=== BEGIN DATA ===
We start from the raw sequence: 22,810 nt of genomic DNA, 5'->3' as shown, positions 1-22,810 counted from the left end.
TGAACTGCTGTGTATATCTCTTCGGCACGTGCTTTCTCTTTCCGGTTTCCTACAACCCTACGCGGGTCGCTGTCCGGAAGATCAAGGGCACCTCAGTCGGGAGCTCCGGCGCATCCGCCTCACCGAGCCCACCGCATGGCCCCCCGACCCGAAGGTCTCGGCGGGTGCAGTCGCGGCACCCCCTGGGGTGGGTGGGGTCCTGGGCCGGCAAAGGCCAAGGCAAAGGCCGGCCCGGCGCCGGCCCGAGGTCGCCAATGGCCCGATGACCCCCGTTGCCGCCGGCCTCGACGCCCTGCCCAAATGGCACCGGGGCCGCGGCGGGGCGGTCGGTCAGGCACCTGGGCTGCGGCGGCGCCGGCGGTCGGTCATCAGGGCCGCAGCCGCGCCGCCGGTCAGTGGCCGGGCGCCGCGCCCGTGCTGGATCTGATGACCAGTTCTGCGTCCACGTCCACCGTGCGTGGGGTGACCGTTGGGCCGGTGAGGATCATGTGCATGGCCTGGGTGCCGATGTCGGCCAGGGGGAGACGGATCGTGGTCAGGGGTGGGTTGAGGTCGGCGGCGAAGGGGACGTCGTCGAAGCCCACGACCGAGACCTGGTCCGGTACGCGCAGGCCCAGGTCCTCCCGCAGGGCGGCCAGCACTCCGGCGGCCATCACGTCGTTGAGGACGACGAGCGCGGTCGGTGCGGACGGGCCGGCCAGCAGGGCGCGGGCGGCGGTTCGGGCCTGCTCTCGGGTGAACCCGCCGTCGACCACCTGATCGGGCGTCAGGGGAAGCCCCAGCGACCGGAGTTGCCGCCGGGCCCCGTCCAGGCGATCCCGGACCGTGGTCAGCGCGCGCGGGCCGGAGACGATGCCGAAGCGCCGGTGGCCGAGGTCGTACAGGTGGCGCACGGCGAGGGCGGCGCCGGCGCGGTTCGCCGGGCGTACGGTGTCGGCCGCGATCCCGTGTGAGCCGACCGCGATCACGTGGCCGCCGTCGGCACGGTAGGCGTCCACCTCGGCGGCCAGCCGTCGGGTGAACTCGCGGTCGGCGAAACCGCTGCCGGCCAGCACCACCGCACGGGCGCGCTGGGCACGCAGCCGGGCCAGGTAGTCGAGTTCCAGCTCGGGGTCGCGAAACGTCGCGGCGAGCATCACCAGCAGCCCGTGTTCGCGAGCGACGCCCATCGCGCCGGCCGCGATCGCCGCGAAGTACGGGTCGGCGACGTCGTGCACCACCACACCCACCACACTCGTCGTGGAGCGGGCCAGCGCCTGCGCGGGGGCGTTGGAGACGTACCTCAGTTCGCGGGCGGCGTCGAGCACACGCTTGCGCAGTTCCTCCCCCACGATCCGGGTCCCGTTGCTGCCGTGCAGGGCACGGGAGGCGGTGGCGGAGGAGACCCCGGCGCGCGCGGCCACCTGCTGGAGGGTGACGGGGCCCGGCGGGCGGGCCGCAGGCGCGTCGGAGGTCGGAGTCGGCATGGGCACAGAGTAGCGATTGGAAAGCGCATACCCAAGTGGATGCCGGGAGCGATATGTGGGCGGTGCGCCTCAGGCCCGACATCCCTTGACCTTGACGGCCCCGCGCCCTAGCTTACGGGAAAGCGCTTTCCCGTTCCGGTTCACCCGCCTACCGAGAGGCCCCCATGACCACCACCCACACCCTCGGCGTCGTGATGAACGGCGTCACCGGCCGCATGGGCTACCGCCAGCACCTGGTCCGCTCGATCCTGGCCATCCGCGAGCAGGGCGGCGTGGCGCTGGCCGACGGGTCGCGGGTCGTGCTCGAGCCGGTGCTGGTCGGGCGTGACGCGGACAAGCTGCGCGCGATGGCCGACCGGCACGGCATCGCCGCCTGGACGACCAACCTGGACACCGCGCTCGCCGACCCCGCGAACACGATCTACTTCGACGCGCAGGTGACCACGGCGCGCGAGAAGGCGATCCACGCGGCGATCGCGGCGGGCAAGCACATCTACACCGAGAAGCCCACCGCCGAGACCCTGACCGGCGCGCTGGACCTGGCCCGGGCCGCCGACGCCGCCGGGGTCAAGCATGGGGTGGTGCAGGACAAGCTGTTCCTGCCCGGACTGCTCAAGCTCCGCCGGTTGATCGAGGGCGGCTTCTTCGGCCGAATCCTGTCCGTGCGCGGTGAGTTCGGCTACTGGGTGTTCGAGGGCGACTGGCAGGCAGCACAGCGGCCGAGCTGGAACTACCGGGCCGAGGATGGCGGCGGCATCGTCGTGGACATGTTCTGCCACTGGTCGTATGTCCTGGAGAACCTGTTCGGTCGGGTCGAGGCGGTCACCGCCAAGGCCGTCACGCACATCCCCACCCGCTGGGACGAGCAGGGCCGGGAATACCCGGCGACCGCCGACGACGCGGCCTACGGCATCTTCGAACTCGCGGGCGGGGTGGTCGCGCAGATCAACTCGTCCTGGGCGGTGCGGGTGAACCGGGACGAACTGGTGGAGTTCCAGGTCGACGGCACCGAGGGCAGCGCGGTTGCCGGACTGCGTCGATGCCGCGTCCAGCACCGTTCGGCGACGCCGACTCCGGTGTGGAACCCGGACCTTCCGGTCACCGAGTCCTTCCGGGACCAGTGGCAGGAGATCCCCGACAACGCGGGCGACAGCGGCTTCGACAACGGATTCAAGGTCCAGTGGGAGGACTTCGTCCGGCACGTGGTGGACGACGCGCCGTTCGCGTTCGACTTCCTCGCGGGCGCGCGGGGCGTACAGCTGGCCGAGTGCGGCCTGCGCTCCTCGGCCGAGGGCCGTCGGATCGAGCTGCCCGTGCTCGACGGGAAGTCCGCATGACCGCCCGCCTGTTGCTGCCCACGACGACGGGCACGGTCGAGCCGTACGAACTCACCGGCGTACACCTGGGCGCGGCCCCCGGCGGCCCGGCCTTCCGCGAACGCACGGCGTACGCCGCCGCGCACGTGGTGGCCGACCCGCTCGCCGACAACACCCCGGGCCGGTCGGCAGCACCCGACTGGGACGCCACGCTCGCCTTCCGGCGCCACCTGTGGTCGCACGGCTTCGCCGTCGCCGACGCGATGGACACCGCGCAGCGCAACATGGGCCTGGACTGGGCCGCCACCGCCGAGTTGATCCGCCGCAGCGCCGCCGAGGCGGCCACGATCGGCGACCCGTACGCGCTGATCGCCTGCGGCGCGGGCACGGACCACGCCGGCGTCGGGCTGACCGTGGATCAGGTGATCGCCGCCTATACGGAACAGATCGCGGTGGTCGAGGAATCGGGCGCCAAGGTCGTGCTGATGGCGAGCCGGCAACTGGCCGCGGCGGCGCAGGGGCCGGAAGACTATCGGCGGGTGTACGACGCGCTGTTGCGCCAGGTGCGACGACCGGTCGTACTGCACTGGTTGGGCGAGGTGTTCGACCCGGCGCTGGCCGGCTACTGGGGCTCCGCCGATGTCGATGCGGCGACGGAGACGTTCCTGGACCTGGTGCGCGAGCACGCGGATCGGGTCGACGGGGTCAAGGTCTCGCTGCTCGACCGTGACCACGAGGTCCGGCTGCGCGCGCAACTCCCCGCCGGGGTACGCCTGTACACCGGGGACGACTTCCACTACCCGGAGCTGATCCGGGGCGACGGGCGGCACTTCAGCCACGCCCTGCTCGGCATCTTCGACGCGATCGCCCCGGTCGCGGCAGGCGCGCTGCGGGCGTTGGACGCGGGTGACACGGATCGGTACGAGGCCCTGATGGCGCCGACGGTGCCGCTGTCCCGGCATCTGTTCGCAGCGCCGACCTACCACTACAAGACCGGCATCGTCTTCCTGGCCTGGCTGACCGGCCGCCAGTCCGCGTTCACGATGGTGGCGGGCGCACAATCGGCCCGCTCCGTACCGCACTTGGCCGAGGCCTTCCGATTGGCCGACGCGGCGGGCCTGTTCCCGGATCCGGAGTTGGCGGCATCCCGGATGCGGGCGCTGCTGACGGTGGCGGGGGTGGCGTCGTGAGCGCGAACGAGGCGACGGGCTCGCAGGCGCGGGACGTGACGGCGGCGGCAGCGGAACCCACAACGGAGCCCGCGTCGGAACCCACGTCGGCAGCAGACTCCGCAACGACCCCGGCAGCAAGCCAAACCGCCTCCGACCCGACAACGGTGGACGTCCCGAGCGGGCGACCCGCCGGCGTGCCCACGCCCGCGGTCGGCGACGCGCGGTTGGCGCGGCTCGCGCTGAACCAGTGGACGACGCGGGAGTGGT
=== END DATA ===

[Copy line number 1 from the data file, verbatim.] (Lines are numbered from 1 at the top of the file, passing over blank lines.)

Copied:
We start from the raw sequence: 22,810 nt of genomic DNA, 5'->3' as shown, positions 1-22,810 counted from the left end.